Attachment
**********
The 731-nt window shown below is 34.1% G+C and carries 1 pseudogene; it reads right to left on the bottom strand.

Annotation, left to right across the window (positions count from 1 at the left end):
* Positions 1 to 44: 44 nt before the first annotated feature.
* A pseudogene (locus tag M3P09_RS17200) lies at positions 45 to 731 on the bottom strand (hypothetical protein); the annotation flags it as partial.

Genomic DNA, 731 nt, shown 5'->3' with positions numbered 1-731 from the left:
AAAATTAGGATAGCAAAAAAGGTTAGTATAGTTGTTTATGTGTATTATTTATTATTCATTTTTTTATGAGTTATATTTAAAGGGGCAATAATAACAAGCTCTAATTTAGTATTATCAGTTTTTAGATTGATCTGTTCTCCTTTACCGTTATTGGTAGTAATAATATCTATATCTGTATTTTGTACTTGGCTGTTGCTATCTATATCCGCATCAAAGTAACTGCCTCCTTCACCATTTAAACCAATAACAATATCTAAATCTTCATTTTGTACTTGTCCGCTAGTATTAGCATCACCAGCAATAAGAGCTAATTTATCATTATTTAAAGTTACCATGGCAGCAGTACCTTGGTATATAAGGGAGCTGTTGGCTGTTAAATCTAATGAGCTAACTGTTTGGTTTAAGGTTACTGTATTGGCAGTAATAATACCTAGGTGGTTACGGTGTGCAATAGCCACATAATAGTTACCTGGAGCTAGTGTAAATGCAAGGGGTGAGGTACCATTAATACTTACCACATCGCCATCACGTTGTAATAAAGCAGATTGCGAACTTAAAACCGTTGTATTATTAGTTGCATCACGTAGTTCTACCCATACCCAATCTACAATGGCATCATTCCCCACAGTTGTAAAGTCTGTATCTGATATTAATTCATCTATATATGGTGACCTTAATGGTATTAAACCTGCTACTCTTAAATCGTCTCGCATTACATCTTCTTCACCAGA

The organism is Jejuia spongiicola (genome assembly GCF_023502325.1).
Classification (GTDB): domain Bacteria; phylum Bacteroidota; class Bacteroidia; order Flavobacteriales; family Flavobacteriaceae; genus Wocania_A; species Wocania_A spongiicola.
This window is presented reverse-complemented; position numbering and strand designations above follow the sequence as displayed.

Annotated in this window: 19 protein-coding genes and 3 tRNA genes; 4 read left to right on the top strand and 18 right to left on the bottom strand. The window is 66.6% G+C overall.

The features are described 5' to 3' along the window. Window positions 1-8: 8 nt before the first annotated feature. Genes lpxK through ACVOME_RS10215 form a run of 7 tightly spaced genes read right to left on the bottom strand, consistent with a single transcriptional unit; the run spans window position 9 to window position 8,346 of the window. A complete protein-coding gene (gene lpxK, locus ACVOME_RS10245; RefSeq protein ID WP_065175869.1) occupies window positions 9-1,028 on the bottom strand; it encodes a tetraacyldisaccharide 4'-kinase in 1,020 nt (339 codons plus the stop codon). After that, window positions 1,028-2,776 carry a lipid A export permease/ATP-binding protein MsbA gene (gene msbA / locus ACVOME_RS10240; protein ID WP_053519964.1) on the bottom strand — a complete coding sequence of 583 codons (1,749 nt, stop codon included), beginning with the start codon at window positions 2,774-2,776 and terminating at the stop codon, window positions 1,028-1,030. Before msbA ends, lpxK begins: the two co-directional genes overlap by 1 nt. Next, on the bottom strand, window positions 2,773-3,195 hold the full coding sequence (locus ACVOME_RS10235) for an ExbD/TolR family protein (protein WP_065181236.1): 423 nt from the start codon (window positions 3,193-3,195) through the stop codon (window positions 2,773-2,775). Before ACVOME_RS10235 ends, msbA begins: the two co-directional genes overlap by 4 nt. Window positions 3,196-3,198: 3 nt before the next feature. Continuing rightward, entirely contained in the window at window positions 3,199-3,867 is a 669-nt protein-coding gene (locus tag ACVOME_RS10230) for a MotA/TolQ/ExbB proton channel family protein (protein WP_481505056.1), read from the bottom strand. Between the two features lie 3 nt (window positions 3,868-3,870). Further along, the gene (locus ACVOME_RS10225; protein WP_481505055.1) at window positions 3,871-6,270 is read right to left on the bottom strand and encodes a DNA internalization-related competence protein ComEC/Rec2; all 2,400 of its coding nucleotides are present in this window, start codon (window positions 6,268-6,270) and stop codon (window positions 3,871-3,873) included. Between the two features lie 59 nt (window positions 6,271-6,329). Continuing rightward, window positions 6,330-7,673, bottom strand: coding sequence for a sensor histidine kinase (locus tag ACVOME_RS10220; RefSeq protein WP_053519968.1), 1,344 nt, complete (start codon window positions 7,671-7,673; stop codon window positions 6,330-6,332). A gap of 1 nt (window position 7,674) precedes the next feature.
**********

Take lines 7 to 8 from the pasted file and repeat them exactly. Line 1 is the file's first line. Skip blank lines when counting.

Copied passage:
The organism is Jejuia spongiicola (genome assembly GCF_023502325.1).
Classification (GTDB): domain Bacteria; phylum Bacteroidota; class Bacteroidia; order Flavobacteriales; family Flavobacteriaceae; genus Wocania_A; species Wocania_A spongiicola.